This is a part in a series of articles I have written on various types of irrevocable trusts.
What is a NING?
A Nevada Incomplete Gift Non-Grantor trust (NING) is an irrevocable trust built in Nevada, and is popular among those individuals living in high-income tax states seeking to reduce their state income tax liability, or those facing a large capital gain on the sale of an asset. The NING is a trust designed to grow wealth and protect assets utilizing Nevada’s laws.
The basic principles of the NING are simple. First, the grantor of the trust transfers the asset or brokerage account with the income tax liability into the NING. After the transfer into the NING, the grantor is no longer responsible for the income tax liability because a NING is a trust that is its own income tax payer, and if the trust is set up in Nevada where there is not a state income tax, the income earned on the assets in the NING avoids the grantor’s home-state income tax.
Dissecting the NING
The NING trust can better be understood by dissecting its acronym:
Nevada – A NING trust is drafted under Nevada’s laws. It is a self-settled trust, meaning you are the creator of the trust. In a typical NING, you are also the primary beneficiary (although this can be adjusted if it’s set up as a completed gift version). Nevada is one of nineteen states that allows for a “self-settled” Asset Protection trust.
Incomplete Gift – Transfers to the NING are set up so that they are considered incomplete gifts, which means that you have held onto the assets as far as federal gift and estate taxes are concerned. At death, the assets in the NING are included in your taxable estate and, while subject to estate taxes, will receive a step-up in basis for income tax purposes. Because the gift is incomplete, you are permitted to transfer a large value of assets to the NING without being subjected to any gift tax. From a state income tax planning perspective, this is a good result. However, if you are also trying to reduce estate taxes, then a completed gift version should be considered.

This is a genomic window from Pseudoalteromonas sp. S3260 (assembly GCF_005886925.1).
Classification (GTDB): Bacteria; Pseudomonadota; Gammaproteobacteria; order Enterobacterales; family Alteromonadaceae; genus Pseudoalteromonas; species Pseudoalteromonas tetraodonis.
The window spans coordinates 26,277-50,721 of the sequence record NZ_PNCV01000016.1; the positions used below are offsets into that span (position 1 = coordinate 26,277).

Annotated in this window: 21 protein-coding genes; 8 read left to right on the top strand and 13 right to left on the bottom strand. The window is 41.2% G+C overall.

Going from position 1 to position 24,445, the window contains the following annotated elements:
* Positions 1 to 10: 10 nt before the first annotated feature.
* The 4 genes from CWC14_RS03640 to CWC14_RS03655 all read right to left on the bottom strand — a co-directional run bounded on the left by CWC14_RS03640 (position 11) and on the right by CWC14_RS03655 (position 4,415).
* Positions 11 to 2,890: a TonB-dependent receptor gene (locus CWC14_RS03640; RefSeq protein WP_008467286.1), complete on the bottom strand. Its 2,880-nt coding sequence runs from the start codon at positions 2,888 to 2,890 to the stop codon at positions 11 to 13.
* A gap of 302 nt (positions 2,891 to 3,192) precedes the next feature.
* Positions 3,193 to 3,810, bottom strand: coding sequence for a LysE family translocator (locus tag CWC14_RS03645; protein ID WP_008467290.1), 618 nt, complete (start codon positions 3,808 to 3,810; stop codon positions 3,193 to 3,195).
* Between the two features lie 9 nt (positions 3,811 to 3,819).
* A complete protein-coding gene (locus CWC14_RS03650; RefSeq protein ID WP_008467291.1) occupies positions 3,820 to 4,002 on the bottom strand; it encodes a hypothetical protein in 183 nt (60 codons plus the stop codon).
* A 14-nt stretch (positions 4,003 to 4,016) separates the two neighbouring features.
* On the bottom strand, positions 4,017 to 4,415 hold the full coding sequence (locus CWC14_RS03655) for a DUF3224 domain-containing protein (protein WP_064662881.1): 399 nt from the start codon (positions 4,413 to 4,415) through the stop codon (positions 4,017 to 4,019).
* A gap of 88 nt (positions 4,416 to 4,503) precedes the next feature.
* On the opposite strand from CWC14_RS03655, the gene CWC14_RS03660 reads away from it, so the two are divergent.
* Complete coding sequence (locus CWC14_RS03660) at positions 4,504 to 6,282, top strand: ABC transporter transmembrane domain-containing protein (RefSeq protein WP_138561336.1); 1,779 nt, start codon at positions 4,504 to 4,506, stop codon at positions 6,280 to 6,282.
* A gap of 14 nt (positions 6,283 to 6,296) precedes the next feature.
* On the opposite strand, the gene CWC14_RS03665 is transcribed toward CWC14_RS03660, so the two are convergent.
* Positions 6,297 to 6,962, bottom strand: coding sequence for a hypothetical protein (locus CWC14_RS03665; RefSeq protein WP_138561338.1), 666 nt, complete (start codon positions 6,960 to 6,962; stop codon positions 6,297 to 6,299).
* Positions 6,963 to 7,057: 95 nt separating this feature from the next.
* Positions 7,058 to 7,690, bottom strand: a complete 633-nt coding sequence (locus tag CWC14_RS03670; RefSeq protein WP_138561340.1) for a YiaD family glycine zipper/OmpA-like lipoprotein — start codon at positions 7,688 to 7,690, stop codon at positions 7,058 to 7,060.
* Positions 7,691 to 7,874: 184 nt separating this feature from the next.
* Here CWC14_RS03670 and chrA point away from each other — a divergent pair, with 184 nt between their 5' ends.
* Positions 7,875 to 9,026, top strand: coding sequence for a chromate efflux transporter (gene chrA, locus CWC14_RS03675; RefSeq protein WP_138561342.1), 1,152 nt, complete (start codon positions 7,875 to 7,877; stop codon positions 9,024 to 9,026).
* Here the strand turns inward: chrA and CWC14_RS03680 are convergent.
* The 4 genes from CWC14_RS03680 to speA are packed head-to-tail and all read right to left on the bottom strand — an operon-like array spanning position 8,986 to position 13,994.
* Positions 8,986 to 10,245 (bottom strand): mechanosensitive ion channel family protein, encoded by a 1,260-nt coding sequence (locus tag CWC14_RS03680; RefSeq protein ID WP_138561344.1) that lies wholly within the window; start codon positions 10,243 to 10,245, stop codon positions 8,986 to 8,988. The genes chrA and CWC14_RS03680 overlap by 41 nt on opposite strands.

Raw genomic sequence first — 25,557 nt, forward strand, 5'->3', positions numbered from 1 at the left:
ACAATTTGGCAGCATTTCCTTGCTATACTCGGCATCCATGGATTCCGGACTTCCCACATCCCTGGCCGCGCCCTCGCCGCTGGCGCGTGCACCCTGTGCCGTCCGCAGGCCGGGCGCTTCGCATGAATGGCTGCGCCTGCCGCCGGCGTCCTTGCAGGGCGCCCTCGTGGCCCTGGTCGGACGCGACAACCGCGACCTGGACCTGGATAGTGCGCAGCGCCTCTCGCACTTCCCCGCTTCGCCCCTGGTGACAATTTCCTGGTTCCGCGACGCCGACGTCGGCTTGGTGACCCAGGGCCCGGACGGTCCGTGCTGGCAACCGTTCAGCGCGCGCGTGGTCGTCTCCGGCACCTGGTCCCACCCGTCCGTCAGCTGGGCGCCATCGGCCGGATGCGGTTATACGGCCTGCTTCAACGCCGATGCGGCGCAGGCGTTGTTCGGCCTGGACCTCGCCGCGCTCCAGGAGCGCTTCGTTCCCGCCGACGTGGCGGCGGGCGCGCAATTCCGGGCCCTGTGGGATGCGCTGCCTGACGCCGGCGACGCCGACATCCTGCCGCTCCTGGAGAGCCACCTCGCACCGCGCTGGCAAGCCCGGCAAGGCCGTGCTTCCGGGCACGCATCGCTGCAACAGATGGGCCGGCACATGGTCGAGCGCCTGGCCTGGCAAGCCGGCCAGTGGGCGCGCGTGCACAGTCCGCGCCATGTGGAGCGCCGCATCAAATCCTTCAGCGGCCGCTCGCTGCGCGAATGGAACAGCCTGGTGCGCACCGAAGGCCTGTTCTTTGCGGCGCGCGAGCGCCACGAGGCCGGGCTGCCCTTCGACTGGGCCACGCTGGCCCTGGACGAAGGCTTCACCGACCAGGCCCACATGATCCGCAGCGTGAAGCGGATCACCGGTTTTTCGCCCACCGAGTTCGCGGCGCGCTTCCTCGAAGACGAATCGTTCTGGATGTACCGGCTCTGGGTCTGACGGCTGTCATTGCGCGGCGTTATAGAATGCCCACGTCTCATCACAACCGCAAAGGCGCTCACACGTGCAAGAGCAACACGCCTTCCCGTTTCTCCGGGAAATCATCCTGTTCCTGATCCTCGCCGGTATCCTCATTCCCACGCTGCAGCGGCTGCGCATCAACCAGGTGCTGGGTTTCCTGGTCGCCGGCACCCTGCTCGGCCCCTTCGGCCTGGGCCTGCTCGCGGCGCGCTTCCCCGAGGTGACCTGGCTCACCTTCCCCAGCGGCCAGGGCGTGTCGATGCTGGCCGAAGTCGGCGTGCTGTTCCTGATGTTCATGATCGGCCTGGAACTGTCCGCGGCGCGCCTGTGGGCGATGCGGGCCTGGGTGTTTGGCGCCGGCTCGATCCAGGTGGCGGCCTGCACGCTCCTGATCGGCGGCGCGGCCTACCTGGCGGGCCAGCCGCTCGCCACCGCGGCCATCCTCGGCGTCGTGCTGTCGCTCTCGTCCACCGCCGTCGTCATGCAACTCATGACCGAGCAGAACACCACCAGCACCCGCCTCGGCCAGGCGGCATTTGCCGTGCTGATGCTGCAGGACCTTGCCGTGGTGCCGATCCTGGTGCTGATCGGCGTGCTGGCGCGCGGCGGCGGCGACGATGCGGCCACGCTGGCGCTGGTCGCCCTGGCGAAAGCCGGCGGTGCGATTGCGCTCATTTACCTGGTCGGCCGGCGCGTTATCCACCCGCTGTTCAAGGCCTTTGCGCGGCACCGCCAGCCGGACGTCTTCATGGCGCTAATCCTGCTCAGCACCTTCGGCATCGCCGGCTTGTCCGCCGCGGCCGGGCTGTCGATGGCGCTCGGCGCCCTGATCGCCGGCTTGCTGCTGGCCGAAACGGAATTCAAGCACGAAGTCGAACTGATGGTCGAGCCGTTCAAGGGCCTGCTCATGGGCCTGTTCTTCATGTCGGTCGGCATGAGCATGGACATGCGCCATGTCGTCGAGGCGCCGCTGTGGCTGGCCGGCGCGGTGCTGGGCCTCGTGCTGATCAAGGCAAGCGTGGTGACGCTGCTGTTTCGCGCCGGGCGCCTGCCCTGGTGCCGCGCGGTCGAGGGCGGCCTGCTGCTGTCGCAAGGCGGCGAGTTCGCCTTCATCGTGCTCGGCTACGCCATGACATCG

Non-Grantor – A non-grantor trust means the trust (and not you) pays income taxes on an annual basis for the assets in the NING trust. However, if the trust distributes income to the trust beneficiaries, then they will pay tax on that income. Nevada does not have a state income tax, so if the trust is a Nevada trust, potentially no state income taxes will need to be filed.
In a typical NING, the client would set it up for his benefit and the benefit of his descendants and possibly other family members. If the client is married and is transferring community property assets into the trust, the client and the client’s spouse would both be Grantors of the trust. This trust typically will be structured with an Investment trustee, a Distribution Trustee and a Distribution Committee.
California will seek to tax a non-grantor trust if there are any California fiduciaries. For this reason, California trustees should be avoided. Further, because the trust needs to be sitused in Nevada, a Nevada trust company should be named as the Distribution Trustee. During the client’s lifetime, the Distribution Trustee serves more as an administrative or jurisdictional trustee in order to qualify for protection under Nevada Law.
The client would need to think about who they will want to serve as the Investment Trustee of the NING. The Investment trustee will be signing all transactional documents on behalf of the trust, and will be listed as the signor on all trust accounts. Additionally, the Investment Trustee makes all of the investment decisions for the NING. A trusted friend or family member may serve as the initial Investment Trustee, but this should not be a person who lives in California (or a handful of other states) because this would cause the trust to be taxed in those states. If the client cannot come up with a trusted person to serve in that role who lives in one of the acceptable states, the Nevada trust company can also serve as the Investment Trustee for a higher annual fee usually.
The Distribution Committee (DC) needs to be made up of at least three adverse parties, but some attorneys will recommend four if possible. Adverse parties refers to individuals who are discretionary beneficiaries of the trust and whereby any distributions to any other beneficiaries would be adverse to their interests. Neither the client nor their spouse can serve in this role.